HANG TIME WEST – Through the injuries and the turnovers and the lack of depth the first two months, Mark Jackson offered sound logic in response to the growing concern around his Warriors. He insisted they would be fine. He predicted it would be like this.
Not necessarily the part about how Golden State would make South Beach its own, as the Warriors did Thursday night. If owners Joe Lacob and Peter Guber are so insistent on a waterfront arena in an international city, Jackson wasn’t figuring that Miami may be the way to go instead of San Francisco.
But a lot of other Jackson claims about the direction of his team: Splash, brother.
While it’s still early, while concerns remain, the Warriors are exactly where they should be; tied with Houston for fifth place in the West, a game behind the Clippers for fourth in the conference, and first in the Pacific Division. That would have been a reasonable guess under good circumstances. To be there while dodging potholes is an accomplishment.
The warning signs are still there – challenging for the league lead in most turnovers, the inability to replace Jarrett Jack and Carl Landry on the bench, the struggles to beat playoff-level opponents (one predicament that recently has waned). As good as the Warriors have been in the past couple weeks, they are on pace to improve by just four games, not the jump expected considering the 2012-13 squad managed just 47-35 while relying heavily on three rookies and fighting through long-term injuries to two members of the projected rotation.
But 21-13 is good, all things considered. They are 16-3 with Stephen Curry and Andre Iguodala in the lineup (a strained left hamstring kept Iguodala out 12 games alone). The defense remains a strength, no matter how much Curry’s scoring and the Golden State years-old reputation dominate the image. And now there is the encouragement of the last two weeks.
It’s not just that the Warriors have won seven in a row. The real value is that they have gone from a series of losses to elite teams to several quality wins within the streak.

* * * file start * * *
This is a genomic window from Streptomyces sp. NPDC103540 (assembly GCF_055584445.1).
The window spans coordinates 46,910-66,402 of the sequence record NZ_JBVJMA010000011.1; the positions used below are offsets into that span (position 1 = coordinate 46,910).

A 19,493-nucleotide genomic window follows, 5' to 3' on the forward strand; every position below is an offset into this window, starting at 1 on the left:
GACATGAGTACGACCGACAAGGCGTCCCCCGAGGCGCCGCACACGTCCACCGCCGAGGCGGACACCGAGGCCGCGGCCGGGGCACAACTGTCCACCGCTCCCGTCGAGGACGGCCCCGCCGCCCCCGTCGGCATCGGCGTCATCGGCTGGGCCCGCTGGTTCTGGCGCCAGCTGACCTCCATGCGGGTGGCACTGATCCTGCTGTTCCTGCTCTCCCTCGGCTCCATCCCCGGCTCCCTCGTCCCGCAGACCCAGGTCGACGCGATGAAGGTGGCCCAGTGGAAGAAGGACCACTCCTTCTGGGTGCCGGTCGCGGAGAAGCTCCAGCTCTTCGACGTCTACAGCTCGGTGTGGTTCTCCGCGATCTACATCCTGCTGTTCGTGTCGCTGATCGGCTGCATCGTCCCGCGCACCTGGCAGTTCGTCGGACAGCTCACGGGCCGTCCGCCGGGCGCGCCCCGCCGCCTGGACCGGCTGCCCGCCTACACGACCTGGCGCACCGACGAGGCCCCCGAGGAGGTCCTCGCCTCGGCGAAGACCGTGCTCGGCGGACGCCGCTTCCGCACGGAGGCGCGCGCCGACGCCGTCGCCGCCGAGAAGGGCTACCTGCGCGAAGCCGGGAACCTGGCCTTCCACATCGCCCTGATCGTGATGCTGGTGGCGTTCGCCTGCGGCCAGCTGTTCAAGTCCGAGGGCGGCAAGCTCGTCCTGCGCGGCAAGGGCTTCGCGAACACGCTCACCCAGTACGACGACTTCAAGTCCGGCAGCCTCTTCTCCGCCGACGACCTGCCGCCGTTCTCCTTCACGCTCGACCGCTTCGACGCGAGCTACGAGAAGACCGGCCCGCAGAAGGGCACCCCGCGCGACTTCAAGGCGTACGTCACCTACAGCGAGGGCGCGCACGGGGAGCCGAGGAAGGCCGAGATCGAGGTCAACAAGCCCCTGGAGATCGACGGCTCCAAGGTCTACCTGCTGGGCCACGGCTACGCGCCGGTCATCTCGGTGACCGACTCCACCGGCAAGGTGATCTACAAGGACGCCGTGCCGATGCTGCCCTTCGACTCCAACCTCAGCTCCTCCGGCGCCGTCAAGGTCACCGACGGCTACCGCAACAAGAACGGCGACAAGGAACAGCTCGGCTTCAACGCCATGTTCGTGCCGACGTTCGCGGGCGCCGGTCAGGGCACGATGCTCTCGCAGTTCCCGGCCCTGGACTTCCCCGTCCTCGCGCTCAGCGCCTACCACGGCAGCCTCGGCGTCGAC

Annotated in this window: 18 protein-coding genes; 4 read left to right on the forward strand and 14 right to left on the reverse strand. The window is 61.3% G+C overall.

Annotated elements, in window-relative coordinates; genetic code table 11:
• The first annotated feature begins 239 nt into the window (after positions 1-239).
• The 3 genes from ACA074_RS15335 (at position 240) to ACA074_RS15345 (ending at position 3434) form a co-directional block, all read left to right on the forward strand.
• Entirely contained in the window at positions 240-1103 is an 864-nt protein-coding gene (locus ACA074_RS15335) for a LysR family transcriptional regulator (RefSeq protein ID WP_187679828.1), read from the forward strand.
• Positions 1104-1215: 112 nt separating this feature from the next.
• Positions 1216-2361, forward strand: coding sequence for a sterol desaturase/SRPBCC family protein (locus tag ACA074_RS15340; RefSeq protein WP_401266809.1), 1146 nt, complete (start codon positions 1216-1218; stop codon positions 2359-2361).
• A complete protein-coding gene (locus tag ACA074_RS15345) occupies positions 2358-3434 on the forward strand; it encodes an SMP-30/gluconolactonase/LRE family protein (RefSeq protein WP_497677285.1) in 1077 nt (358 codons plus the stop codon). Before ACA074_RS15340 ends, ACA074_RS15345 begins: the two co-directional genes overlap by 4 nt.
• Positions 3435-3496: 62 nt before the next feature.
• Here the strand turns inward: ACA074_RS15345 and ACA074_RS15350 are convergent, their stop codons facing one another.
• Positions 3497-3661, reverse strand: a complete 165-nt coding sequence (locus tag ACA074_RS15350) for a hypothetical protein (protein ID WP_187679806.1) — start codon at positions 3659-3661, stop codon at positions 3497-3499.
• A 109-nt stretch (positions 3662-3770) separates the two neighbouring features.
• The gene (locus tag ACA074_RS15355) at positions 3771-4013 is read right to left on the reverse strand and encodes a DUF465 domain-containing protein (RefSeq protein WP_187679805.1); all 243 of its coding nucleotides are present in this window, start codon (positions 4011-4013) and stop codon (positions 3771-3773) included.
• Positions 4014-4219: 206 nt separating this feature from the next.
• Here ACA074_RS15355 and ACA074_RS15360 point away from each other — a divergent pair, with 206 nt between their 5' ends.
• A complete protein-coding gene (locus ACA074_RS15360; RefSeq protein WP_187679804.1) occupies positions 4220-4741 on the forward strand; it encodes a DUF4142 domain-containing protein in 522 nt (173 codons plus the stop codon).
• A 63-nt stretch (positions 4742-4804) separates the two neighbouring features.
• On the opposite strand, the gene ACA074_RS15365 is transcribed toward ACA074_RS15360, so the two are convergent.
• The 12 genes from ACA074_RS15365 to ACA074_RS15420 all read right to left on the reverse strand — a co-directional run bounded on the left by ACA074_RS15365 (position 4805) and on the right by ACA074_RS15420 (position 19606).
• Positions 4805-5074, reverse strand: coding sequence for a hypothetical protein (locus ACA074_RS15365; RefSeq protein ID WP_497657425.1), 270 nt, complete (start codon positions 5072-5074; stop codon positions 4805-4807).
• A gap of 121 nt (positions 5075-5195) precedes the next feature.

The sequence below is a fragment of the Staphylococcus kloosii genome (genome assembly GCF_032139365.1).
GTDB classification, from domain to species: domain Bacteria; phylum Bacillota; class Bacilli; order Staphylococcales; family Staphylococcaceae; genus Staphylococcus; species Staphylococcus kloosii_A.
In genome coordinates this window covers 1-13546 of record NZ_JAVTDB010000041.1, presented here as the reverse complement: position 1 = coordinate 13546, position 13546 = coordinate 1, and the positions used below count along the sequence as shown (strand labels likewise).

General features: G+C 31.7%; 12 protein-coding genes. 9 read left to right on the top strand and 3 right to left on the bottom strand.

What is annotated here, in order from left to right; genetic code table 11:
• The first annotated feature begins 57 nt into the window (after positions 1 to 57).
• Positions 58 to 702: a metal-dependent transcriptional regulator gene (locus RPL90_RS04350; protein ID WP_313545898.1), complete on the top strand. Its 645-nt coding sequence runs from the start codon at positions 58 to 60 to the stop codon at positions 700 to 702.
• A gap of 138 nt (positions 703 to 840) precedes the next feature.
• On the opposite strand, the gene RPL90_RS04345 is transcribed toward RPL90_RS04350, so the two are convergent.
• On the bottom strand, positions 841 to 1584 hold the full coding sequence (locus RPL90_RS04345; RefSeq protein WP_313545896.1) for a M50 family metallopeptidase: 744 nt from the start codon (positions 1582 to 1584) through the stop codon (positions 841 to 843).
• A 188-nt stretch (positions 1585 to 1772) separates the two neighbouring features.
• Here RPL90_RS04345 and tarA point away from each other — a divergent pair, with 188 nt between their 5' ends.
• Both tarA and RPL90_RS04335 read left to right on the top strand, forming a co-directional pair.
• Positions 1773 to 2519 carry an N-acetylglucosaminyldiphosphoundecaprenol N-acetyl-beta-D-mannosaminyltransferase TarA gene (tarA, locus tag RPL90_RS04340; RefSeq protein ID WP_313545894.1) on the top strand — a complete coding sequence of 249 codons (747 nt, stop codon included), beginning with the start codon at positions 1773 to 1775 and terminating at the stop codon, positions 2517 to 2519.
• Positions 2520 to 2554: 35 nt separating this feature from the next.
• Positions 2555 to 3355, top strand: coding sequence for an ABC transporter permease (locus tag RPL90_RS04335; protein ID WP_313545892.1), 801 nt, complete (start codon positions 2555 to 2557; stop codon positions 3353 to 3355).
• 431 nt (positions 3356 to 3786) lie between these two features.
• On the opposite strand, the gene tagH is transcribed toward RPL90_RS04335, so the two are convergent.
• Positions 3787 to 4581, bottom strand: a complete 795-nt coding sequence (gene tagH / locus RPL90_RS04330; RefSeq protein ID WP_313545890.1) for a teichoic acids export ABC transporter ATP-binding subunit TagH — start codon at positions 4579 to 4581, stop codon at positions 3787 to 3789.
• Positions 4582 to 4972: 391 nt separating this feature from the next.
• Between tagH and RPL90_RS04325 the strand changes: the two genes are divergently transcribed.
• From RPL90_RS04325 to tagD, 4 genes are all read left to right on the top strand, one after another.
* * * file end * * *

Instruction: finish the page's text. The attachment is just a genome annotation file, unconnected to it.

They beat the Clippers after trailing by 13 points. Beat the Suns by 29. They gave up 35 points in the first quarter Sunday at Cleveland and needed overtime to beat the Cavaliers — hardly a night that felt like forward progress — but responded by holding Orlando to 81 points (winning by 13) and followed that with a 123-114 victory at Miami on Thursday.
Almost a year earlier – Dec. 12, 2013 – the Warriors’ 97-95 victory inside Miami’s American Airlines Arena was the fifth consecutive win on what became a 6-1 Eastern swing that served as something of a coming-out notice. On Jan. 2, 2014, beating the Heat on the road again was the most tangible sign of the new direction of this season.
Jackson said Dec. 21, with the Warriors at 14-13, that “We’re going to be fine” and “No sense in panicking.” Asked if he would know when it was time to panic, he replied, “I’ll let you know. But now’s not the time. If that’s the case, I think then a bunch of teams need to panic. When you think about what we’ve gone through at this stage of the season and not playing our best basketball, we’re just fine.”
Golden State, he reasoned, had not come close to a good run. Injuries had been a factor, and others in the West were dealing with larger health concerns. Besides, as of that night, the schedule would soon turn to where the Warriors would have more games left against the East than the much-tougher West.
A few hours later, the win streak started.